Posted On May 1, 2020
Recently Flat World Global Solutions CEO Brian Wenck had the chance to take part in a round table discussion on the state of global supply chains in the age of coronavirus, where he noted that supply chain and shipping managers have been dealing with coronavirus from the very beginning.
(That means since late 2019, which is technically six months ago, but feels—to quote George Lucas—like a long time ago, in a galaxy far, far away.)
While there are few bright spots, the opportunity for the Flat World family to help companies in dire need of flexible, innovative supply chain management has been rewarding. We expect that that is the case in shipping departments across the country and across the world.
Those of us in the transportation and logistics management are a little like farmers. How? Much of the public does not make the connection between work being done in the fields and the food sitting in the grocery store. For most of the public, food is just there. It just appears on the shelf, ready to prepare—but farmers know the difference. Farmers know exactly how much work it takes to turn the potato in the field into a French fry on your plate.
The same is true for supply chain managers and shipping departments.
When the coronavirus pandemic moved to the United States, there were constant reassurances in the media that critical supply chains—including the supply chains that move our medicine, medical equipment, and food—are safe.
And they are safe.
But they are only safe because of the hard work of people like you.
Secure supply chains are not a fact of life. They do not exist in nature, and they definitely do not remain safe as the rest of the world breaks down simply because of good luck. Supply chains remain safe because companies use diversionary flexibility to source their products elsewhere. Supply chains remain safe because third-party logistics providers (3PLs) help keep shipping departments informed of rapidly changing ground operations.
More than anything though, supply chains have remained safe because of the dedication and hard work of shipping departments and transportation managers that keep our shelves stocked and critical equipment moving toward hospitals and healthcare facilities. Other than toilet paper, the country is yet to face shortages of essential goods. That did not happen by accident.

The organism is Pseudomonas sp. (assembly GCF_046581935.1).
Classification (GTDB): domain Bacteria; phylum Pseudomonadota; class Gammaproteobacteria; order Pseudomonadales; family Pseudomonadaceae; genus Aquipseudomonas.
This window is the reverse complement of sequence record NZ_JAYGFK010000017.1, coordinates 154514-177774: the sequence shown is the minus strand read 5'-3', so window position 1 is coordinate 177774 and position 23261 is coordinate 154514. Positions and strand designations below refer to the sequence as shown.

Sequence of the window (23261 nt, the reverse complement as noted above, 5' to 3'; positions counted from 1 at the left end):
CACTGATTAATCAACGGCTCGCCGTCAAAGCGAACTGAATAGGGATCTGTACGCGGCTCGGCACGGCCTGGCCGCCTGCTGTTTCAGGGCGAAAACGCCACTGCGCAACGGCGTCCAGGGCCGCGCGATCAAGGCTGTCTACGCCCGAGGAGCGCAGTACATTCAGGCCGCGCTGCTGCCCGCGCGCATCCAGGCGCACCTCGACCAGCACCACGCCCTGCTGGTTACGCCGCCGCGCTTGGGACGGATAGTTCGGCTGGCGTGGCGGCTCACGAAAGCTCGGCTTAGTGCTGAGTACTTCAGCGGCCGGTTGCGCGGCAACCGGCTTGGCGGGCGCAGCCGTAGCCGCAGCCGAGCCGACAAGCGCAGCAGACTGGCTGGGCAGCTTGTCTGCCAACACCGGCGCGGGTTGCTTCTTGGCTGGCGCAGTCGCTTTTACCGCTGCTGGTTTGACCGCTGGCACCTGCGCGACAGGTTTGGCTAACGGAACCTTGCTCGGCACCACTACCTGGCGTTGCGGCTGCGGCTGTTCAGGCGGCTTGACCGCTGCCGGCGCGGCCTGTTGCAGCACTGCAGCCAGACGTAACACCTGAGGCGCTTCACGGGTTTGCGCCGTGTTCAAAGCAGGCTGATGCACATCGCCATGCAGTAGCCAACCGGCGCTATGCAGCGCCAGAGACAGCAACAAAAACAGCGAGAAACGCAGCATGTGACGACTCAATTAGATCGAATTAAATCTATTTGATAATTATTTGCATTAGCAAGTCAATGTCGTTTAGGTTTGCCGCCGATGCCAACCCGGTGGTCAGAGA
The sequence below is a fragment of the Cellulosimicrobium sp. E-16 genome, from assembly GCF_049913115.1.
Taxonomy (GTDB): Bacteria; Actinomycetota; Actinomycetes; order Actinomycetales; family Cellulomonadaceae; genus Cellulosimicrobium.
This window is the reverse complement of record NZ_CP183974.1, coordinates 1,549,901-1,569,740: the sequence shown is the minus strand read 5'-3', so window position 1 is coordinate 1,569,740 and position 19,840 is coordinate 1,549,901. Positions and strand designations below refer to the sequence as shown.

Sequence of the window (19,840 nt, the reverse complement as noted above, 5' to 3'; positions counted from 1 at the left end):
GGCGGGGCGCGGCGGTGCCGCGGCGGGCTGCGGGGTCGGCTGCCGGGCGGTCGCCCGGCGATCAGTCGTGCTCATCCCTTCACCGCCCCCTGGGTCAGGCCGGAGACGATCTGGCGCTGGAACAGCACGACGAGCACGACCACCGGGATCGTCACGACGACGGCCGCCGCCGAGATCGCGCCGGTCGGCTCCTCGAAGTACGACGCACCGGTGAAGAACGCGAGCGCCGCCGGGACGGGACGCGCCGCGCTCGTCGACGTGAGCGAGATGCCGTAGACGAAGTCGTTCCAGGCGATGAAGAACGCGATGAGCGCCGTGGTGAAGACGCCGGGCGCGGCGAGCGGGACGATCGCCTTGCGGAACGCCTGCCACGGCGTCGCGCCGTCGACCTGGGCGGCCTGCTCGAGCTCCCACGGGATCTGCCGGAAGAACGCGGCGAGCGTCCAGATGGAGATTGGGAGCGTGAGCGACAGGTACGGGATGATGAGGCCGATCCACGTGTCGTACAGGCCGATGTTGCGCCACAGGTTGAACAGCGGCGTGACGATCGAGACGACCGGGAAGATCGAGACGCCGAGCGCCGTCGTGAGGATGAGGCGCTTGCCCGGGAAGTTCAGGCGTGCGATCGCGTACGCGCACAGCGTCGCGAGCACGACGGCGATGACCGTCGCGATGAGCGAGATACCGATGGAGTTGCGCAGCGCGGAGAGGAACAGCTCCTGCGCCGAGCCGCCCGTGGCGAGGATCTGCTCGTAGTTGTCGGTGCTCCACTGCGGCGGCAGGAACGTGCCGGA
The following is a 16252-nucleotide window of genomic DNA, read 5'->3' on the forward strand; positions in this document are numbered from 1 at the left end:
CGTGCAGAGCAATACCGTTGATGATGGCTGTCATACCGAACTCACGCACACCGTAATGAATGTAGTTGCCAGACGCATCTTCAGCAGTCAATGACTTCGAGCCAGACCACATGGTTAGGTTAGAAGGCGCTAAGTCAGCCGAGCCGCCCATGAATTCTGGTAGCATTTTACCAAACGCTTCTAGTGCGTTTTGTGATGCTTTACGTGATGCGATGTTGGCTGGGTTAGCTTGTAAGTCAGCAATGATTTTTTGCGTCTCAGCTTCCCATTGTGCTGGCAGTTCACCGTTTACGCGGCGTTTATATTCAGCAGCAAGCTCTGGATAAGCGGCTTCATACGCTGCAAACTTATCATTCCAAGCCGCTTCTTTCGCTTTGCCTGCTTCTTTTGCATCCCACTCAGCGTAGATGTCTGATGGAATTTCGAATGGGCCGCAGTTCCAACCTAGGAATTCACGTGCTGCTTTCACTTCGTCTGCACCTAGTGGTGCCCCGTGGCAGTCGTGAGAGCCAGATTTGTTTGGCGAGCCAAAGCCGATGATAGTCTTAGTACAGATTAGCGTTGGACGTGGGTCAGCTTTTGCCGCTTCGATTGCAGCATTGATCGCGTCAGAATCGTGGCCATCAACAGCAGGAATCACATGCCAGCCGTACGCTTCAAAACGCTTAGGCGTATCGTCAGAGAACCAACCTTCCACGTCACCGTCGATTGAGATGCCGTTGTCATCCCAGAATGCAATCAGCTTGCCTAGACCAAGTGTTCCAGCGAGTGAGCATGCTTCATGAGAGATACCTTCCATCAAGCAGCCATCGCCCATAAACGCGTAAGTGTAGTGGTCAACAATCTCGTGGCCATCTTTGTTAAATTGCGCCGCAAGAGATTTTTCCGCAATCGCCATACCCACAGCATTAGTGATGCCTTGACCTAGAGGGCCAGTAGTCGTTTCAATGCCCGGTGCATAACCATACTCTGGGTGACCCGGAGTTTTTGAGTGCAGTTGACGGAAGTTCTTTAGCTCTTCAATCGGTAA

It happened because you made it happen.
It did not take a pandemic to make the Flat World family proud of the companies and shipping departments we partner with. That pride is always there, and it is one of the big reasons we strive so hard to build our business on a foundation of excellence. We do not strive for excellence because excellence sounds good in a mission statement. We strive for excellence because that is what our partners and clients deserve.
We know the pandemic is not over yet. We also know many of our partners face a steep uphill climb back to prosperity and growth. The Flat World family will be there with you, every step of the way.
But when the struggle seems to overwhelm, remember this:
Shipping departments and supply chain managers have played a far larger role in keeping the world safe than they will ever get credit for—and that is okay, because we know those departments and managers are not looking for credit.
The Flat World family sees you though.
And we are proud of the way you have kept the rest of us safe.